The perfect location will vary depending on your business. For instance, retailers may prioritize inventory space and foot traffic, while an IT company may value commuting convenience, parking availability, and an expansive office layout. Define your business needs before you start looking for a new space, so you don’t waste time viewing unsuitable properties.

2. Is there a need in the market?

Before zeroing in on any location, identify market needs and whether customers in the area will be interested in your services. Do your products or service offerings fulfill a need for local customers? Market research can help here, allowing business owners to get a better understanding of consumer behavior.

3. What is the competition?

As you’re working to identify potential locations for expansion, don’t forget to review the competitive landscape. Are there many stores or service providers similar to your business in the area? What are the strengths and weaknesses of the competitors around your potential location? These questions will provide insight into the viability of your business in the community.

How to Decide Between Buying and Renting

Finally, after deciding your business is ready for expansion, consider whether buying or renting your new space makes the most sense for you—personally and professionally. There are plenty of benefits associated with purchasing your own location. For example, you can build equity in your building and generate passive income from your tenants. There may even be tax benefits if you decide to buy; make sure you discuss these opportunities with your accountant.

However, there are also drawbacks to purchasing. Property taxes will add an additional expense, and elevated interest rates can make mortgage payments add up. Managing the needs of your tenants can also be challenging.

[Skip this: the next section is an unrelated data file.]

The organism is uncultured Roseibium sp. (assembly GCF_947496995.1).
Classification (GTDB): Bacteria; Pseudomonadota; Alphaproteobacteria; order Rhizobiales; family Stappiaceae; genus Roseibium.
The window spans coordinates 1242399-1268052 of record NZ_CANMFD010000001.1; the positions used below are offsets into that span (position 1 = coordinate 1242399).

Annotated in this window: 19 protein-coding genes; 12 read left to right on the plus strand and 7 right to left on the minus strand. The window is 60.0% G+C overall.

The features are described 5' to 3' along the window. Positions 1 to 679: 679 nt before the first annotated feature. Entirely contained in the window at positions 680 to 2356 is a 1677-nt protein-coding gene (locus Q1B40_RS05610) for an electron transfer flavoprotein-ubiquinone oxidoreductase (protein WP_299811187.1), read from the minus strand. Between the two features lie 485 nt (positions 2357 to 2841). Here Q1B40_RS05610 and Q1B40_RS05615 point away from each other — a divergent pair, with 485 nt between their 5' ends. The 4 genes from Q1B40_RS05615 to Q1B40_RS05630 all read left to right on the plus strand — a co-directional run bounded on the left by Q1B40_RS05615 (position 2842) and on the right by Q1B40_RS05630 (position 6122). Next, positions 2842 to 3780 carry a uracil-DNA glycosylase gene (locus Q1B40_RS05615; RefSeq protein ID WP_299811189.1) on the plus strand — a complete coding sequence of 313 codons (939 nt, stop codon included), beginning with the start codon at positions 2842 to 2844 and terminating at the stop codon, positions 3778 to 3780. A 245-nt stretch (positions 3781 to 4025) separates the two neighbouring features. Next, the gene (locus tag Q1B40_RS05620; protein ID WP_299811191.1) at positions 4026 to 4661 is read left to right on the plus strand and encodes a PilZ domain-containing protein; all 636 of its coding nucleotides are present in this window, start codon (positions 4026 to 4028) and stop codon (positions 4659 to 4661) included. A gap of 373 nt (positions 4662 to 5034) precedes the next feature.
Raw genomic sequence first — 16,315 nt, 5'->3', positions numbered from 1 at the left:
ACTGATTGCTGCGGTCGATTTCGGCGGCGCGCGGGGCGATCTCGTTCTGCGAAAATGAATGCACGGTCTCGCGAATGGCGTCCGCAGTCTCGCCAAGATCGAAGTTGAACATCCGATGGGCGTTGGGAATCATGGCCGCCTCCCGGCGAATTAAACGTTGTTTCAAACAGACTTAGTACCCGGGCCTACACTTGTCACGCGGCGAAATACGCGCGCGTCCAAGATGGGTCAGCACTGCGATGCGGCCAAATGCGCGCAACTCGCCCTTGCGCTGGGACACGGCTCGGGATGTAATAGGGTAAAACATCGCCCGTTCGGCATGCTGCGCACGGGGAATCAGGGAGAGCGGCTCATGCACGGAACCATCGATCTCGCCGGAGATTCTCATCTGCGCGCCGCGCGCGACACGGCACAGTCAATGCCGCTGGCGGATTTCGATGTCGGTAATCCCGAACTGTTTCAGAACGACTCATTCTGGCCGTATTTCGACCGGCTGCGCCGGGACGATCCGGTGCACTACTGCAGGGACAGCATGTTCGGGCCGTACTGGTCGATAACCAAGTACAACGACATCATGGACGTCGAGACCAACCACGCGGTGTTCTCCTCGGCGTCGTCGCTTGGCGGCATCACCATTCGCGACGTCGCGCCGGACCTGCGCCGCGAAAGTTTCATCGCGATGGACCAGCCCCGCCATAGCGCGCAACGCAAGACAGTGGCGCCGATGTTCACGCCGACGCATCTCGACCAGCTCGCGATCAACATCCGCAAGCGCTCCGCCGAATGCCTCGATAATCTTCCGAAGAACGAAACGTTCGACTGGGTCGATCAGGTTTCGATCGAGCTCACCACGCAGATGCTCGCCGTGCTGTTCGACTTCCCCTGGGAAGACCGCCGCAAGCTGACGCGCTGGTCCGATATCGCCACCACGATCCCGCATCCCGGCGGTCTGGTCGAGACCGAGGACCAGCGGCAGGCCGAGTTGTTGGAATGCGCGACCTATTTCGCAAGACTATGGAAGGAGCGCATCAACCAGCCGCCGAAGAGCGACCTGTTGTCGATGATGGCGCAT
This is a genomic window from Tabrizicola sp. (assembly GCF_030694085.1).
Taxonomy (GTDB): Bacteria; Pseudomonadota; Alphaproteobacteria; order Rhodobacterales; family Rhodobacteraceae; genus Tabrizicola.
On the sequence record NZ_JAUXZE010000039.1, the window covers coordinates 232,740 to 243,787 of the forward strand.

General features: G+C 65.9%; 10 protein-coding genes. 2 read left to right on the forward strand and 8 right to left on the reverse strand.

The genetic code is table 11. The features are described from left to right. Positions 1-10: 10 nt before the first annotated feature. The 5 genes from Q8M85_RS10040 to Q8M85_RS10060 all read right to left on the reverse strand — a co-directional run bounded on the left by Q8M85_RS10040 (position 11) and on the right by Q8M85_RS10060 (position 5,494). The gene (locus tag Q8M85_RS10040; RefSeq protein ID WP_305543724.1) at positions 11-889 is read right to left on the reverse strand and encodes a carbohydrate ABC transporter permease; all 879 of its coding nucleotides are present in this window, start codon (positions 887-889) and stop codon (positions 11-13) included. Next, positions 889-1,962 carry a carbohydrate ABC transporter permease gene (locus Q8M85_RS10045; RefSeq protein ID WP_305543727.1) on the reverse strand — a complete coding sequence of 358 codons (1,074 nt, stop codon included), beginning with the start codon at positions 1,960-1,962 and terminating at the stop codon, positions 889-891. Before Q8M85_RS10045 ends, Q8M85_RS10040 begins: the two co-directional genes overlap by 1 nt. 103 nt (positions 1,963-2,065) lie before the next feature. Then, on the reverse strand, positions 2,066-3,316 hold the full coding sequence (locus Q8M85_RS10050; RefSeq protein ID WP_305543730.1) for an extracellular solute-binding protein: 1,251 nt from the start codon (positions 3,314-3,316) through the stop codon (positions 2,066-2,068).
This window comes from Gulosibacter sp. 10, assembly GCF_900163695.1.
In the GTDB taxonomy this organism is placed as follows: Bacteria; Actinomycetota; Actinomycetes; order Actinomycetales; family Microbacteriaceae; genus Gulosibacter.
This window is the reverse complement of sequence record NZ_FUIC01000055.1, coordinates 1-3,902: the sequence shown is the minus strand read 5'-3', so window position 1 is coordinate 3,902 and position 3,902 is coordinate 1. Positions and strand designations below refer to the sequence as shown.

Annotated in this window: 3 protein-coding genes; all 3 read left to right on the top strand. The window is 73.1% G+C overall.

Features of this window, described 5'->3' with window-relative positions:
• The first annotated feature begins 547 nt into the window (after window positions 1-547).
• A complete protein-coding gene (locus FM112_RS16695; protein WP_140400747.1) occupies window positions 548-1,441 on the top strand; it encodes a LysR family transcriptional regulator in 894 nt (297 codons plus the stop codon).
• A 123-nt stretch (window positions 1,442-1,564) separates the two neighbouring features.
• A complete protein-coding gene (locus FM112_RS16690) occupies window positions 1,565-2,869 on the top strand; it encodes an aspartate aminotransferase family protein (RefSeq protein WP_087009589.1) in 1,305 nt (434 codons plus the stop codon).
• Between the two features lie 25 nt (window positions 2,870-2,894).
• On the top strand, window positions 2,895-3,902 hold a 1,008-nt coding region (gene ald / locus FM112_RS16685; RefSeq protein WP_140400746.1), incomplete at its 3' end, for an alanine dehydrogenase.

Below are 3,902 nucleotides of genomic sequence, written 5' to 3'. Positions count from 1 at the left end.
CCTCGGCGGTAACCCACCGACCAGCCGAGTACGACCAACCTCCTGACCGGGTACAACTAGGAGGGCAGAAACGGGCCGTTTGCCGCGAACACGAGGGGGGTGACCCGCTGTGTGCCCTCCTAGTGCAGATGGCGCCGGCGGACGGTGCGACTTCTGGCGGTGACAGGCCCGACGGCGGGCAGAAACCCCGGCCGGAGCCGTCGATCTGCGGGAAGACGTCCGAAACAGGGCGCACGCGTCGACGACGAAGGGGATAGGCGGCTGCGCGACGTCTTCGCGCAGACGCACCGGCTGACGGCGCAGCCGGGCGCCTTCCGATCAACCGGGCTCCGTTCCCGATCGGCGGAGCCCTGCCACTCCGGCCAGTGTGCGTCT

Make sure you’re considering the pros and cons of buying vs. renting a new location for your business and discuss your options with your financial advisor—they can help you decide which option makes sense, for your business and for yourself.

Taking the Next Step in Your Business

Determining when your business is ready to expand can be challenging, and the expansion process can be daunting. But there are plenty of resources available to help you navigate this decision and come out on the other side prepared for new growth.

Your financial advisors and banking partners can be a great resource. In addition to reviewing your business finances and helping you gain a better understanding of your holistic financial health, they can also connect you with resources to make the expansion process easier. Business lines of credit, traditional business loans, and commercial real estate loans (if you’re interested in purchasing your new building) can all help business owners open a new location and hit the ground running. Your financial partners can provide you with more information on these tools, as well as grants and any other resources that may be available to you.

If you’re thinking about expanding your business and opening a new location, get in touch with Santander today. We’re here to discuss your options and help you make the right growth decision for your small business.

This article is for promotional purposes only. Santander Bank, N.A. (“Santander”) does not provide investment, business, financial, accounting, tax, or legal advice, and the content of this article does not constitute investment, business, financial, accounting, tax, or legal advice. Santander does not make any claims, promises, or guarantees about the accuracy, completeness, currency, or adequacy of any content. Santander expressly disclaims all express and implied warranties of accuracy, completeness, currency, or adequacy of the information and content in this article. Readers should consult their own attorneys or tax or other advisors regarding the applicability of any referenced information or financial or other strategies to their own unique circumstances. This article does not necessarily reflect the views or endorsement of Santander.